Stakeholder Influence

Another potential area for conflict of interest comes from stakeholders. Stakeholders are usually folks with a good deal of authority and an important position in the company. Make certain you are not putting your own personal interests above the interests of the project when you're dealing with powerful stakeholders. They might have the ability to promote you or reward you in other ways. That's not a bad thing, but if you let that get in the way of the project or let a stakeholder twist your arm with promises like this, you're getting mighty close to a conflict of interest. Always weigh your decisions with the objectives of the project and the organization in mind—not your own personal gain.

Keep in mind that you might not always be on the receiving end of the spectrum. You should not offer inappropriate gifts or services or use confidential information you have at your disposal to assist others because this can also be considered a conflict of interest.

Using the "I didn't know there was a policy" reasoning probably won't save you when there's a question of conflict of interest. Make it your busi-

Real World Scenario

The Golf Trip

Amanda Lewis is a project manager for a network upgrade project for her organization. This project will be outsourced to a vendor. Amanda will manage the vendor's work. She also wrote the RFP and is a member of the selection committee.

The project consists of converting the organization's network from 100MB Ethernet to Gigabit Ethernet. This requires replacing all of the routers and switches. Some of the cabling in the buildings will need to be replaced as well. The RFP requires that the vendor who wins the bid install all the new equipment and replace the network interface cards in each of the servers with Gigabit Ethernet cards. The grand total for this project is estimated at $1.2 million.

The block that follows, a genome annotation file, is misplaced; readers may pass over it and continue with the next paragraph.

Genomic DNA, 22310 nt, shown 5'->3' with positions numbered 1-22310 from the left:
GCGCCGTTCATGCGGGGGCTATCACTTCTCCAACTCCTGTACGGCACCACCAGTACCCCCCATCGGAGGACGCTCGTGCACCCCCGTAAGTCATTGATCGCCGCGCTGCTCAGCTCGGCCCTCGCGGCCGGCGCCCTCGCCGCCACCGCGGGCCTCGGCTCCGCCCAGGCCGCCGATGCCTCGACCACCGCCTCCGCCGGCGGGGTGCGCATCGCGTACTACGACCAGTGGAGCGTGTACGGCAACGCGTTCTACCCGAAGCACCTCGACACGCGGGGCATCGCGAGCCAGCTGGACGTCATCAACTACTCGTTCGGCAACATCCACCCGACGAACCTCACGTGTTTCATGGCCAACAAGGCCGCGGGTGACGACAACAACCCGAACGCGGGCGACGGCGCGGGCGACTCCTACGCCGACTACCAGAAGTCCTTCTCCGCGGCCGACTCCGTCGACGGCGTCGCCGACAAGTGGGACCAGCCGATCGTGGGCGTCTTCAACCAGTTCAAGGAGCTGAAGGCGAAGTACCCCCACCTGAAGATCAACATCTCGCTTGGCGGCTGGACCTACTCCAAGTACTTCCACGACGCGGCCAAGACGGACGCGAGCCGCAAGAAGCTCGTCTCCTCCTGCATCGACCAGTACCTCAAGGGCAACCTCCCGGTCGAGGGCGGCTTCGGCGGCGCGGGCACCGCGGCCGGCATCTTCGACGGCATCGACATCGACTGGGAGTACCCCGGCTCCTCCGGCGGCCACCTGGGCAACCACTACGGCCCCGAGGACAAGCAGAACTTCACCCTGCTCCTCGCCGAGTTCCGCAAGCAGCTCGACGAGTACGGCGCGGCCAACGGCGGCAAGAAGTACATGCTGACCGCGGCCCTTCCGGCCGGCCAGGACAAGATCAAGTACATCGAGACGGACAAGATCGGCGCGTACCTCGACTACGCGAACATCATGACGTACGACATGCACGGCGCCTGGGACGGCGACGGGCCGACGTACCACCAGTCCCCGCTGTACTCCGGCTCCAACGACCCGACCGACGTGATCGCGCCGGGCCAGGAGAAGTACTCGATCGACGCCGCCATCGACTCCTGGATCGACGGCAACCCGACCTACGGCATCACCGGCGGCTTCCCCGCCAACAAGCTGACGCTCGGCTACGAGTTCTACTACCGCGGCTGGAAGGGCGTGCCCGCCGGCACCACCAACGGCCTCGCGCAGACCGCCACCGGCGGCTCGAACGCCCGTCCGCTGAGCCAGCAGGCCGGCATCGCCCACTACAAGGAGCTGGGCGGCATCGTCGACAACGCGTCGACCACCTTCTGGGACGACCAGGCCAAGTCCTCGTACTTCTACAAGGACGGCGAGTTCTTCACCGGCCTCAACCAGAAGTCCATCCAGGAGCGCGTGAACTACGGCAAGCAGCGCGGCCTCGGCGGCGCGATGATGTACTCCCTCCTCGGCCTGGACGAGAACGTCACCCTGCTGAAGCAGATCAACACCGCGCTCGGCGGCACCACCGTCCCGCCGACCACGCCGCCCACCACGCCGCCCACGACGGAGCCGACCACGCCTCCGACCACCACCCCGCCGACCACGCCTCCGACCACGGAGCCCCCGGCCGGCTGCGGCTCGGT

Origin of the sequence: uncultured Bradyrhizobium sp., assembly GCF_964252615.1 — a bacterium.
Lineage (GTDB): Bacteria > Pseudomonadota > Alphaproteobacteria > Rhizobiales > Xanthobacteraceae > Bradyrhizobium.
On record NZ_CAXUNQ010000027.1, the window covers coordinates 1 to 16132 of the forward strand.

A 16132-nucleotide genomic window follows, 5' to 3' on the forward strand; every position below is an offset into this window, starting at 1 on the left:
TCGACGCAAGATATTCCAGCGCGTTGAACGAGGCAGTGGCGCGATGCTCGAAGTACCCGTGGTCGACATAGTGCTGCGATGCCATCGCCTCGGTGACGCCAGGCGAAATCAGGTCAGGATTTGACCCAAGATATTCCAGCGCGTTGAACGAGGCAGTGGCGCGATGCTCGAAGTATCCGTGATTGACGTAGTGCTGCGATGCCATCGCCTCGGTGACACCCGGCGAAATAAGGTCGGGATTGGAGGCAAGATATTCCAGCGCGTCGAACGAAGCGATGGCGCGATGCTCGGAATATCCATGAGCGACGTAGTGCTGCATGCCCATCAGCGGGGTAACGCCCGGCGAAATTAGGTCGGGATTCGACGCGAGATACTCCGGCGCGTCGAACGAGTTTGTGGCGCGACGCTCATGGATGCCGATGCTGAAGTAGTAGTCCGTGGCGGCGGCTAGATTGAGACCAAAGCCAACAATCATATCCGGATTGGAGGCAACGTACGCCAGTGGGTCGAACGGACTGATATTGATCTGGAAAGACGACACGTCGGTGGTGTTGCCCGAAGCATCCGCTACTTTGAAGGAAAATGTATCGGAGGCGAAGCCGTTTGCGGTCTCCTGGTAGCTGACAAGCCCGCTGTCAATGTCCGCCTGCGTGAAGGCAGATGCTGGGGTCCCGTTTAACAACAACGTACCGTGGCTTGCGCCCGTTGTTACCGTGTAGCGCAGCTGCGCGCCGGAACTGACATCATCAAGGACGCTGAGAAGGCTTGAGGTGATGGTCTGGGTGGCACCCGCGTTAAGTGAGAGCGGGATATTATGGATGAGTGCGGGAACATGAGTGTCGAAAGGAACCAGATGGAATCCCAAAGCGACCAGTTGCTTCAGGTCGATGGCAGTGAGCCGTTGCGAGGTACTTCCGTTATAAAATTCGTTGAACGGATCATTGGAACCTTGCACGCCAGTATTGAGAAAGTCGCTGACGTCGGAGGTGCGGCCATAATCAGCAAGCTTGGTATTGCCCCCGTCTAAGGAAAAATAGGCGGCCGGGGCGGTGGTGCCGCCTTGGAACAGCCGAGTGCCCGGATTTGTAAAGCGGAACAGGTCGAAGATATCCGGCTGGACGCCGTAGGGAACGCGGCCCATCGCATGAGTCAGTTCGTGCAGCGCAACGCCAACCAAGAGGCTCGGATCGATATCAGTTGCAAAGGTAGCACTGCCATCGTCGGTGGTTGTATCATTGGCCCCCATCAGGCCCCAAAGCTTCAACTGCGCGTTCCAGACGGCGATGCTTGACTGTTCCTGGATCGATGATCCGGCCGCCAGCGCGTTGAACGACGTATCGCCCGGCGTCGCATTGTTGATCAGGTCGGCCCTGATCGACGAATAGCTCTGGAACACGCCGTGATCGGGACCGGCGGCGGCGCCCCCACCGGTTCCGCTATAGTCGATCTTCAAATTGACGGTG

Steve James is a vendor with whom Amanda has worked in the past. Steve is very interested in winning this bid. He drops in on Amanda one day shortly after the RFP is posted.

"Amanda, it's good to see you," Steve says. "I was in the neighborhood and thought I'd stop in to see how things are going."

"I'm great" Amanda replies. "I'll bet you're here to talk to me about that RFP. You know I can't say anything until the whole process closes."

"You bet we bid on the project. I know you can't talk about the RFP, so I won't bring it up. I wanted to chat with you about something else. My company is sending 15 lucky contestants and one friend each to Scottsdale, Arizona, for a 'conference.' The conference includes the use of the Scottsdale Golf Club (green fees paid, of course), and all the hotel and meal expenses are on us for the length of the trip. I know Scottsdale is one of your favorite places to golf, so I thought of you. What do you say?"

Amanda sits forward in her chair and looks at Steve for a minute. "That sounds fabulous, and I do love Scottsdale. But you and I both know this isn't a conference. I wouldn't feel right about accepting it."

"Come on, Amanda. Don't look a gift horse in the mouth. It is a conference. I'll be there and so will the top brass from the company. We have some presentations and demonstrations we'd like to show you while you're there, no obligation of course, and then you're free to spend the rest of the time however you'd like."

"I appreciate the offer. Thanks for thinking of me, but no thanks. I'm on the selection committee for the RFP, and it would be a conflict of interest if I attended this conference. Besides, the value of the conference is over the $100 limit our company sets for vendor gifts and meals," Amanda says.

"OK, we'll miss you. Maybe next time."

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Responses

  • Stephan
    Is conflict of interest of stakeholder risk for a project?
    1 month ago